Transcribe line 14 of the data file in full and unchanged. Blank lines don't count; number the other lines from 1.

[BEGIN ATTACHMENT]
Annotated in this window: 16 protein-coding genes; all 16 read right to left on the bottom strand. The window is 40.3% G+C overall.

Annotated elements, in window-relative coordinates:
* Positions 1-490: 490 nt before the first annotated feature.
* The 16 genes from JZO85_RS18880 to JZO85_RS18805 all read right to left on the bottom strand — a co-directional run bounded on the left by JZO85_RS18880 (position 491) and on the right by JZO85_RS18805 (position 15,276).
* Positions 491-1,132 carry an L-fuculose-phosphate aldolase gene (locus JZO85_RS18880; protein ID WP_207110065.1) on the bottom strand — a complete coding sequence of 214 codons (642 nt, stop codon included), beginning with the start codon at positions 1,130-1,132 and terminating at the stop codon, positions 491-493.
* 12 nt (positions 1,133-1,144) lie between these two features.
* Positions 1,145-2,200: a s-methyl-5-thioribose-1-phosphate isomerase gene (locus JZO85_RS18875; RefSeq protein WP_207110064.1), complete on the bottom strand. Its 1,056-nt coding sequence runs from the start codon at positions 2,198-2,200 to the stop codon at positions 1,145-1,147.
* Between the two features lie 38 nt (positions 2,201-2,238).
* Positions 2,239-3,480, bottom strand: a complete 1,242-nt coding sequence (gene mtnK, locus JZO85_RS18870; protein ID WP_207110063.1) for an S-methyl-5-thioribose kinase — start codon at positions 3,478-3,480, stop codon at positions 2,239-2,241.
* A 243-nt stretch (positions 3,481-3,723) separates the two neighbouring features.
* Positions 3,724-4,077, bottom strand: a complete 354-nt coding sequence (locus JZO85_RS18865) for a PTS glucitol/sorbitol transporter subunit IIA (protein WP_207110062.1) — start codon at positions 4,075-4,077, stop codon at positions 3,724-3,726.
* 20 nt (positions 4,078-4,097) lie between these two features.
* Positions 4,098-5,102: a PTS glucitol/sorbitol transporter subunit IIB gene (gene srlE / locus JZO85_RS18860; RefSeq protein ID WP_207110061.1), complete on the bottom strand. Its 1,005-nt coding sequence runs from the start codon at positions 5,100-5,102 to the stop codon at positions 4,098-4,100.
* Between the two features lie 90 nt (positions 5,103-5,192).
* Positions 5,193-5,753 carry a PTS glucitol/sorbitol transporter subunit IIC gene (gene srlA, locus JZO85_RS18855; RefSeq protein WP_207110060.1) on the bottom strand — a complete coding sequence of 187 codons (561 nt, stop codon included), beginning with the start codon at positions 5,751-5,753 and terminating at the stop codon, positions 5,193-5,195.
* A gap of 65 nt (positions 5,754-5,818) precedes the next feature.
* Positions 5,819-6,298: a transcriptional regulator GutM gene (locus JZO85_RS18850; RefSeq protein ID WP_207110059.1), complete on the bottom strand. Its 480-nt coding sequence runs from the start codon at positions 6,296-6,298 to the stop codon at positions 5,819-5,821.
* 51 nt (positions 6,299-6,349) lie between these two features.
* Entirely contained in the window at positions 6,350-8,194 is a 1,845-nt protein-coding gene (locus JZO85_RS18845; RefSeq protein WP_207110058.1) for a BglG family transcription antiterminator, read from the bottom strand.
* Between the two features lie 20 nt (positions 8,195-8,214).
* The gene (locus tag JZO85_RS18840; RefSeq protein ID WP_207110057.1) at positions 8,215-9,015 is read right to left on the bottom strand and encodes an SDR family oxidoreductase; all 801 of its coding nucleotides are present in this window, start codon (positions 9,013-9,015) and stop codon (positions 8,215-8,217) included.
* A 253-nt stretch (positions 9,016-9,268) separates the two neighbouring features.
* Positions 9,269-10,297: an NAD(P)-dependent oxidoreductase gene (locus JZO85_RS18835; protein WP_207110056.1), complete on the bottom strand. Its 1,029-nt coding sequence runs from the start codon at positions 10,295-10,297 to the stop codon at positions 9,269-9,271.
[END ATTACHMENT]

* Between the two features lie 90 nt (positions 5,103-5,192).